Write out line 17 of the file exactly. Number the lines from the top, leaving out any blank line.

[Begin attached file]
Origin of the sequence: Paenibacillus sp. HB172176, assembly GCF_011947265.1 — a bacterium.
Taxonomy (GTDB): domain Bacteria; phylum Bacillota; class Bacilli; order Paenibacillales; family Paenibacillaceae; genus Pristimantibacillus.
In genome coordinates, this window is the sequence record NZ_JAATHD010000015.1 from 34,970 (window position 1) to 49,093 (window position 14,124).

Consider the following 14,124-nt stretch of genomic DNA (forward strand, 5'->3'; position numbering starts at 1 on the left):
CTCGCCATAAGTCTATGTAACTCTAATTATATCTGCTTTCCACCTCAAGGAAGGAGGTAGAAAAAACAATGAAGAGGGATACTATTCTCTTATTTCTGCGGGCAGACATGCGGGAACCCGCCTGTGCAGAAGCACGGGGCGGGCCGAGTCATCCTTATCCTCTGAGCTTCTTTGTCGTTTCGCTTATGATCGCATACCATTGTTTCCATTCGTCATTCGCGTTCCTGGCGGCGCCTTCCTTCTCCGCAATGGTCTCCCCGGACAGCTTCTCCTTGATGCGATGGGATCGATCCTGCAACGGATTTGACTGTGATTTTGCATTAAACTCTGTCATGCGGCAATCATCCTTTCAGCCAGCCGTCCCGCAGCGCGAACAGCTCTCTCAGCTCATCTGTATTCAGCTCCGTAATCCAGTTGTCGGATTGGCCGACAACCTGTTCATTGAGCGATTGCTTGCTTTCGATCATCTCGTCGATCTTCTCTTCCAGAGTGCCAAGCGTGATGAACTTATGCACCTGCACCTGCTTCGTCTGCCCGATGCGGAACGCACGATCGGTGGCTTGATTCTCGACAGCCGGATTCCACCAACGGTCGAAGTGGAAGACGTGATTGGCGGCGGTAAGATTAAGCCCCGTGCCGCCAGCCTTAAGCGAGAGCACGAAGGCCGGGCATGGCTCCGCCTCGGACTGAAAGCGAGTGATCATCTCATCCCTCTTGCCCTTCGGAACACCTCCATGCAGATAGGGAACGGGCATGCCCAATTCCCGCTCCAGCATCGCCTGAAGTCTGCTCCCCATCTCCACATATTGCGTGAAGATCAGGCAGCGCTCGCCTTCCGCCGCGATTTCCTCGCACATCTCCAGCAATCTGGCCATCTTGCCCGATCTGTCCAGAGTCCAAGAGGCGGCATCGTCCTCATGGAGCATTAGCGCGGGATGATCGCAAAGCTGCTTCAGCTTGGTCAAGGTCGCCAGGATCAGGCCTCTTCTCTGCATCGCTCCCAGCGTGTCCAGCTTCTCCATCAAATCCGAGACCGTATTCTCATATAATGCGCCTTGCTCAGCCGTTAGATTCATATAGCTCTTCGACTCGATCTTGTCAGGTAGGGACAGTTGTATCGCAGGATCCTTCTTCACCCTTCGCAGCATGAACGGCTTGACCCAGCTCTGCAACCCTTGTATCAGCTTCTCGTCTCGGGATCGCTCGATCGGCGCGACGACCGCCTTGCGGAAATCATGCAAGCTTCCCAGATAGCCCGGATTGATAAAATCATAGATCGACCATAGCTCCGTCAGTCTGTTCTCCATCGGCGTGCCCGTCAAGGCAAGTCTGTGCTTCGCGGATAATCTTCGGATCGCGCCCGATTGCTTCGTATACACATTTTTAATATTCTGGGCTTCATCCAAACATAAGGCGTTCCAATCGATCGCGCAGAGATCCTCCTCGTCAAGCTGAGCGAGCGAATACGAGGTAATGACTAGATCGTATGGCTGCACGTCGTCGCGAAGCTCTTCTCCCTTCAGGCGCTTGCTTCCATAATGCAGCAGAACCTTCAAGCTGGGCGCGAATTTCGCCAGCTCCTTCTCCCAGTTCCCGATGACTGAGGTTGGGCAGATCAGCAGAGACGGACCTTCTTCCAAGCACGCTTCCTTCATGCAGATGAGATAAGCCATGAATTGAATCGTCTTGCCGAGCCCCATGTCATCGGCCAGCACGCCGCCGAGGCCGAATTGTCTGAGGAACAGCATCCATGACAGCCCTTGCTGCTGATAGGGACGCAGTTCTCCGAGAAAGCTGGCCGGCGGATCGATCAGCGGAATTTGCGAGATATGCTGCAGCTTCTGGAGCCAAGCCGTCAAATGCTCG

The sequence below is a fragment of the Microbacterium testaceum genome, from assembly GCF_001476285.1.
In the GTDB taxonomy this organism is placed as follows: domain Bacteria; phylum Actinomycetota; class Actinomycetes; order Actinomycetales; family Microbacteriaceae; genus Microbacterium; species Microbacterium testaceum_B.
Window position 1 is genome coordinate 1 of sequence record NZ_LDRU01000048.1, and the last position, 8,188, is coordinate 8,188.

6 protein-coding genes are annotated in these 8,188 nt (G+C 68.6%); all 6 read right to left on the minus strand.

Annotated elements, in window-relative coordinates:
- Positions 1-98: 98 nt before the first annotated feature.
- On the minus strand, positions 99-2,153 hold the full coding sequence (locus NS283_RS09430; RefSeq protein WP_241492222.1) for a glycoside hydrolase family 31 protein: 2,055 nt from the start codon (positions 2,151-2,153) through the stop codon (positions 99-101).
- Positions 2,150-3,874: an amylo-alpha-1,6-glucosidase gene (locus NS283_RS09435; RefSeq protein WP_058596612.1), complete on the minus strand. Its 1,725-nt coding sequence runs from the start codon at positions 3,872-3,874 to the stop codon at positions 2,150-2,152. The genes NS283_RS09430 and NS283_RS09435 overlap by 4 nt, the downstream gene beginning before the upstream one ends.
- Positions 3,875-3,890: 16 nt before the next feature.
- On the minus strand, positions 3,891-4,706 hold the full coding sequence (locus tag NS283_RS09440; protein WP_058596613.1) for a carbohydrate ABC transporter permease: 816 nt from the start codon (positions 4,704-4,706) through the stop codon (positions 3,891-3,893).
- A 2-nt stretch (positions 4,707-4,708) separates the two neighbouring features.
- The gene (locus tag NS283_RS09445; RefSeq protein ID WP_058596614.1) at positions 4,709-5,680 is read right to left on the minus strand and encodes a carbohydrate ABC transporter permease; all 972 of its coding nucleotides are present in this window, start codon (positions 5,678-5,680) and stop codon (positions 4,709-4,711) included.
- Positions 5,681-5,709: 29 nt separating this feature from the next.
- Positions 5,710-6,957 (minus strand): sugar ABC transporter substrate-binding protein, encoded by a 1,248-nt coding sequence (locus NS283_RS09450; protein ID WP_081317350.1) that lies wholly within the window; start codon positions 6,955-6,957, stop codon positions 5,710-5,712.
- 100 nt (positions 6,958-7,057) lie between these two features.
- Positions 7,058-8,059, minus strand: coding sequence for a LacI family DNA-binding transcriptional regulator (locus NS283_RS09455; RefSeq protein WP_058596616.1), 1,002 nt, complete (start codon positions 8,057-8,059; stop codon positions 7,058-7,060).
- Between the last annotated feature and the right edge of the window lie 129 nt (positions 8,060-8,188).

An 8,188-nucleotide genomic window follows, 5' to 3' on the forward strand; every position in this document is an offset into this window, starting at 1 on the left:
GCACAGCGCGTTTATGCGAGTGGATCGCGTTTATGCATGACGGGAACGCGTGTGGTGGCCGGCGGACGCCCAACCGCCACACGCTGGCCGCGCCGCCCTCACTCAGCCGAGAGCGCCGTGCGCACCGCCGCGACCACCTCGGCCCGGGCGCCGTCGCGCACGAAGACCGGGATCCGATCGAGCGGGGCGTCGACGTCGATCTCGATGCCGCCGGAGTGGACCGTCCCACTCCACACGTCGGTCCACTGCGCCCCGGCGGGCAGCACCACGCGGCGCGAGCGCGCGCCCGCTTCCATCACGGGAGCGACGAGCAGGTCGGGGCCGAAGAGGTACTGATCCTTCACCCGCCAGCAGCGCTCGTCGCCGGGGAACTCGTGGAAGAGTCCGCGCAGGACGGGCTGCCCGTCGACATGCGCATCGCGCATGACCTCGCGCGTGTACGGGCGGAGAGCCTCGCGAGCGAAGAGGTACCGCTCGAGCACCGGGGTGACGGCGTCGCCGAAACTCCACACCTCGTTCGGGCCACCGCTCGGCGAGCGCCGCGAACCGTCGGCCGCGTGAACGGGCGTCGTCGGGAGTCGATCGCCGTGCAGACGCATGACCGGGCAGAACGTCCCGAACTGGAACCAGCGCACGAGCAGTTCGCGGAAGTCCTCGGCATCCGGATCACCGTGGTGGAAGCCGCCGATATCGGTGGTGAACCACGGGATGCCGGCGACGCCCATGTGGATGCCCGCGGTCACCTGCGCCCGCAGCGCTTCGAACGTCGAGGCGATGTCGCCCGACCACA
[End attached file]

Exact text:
- The gene (locus tag NS283_RS09445; RefSeq protein ID WP_058596614.1) at positions 4,709-5,680 is read right to left on the minus strand and encodes a carbohydrate ABC transporter permease; all 972 of its coding nucleotides are present in this window, start codon (positions 5,678-5,680) and stop codon (positions 4,709-4,711) included.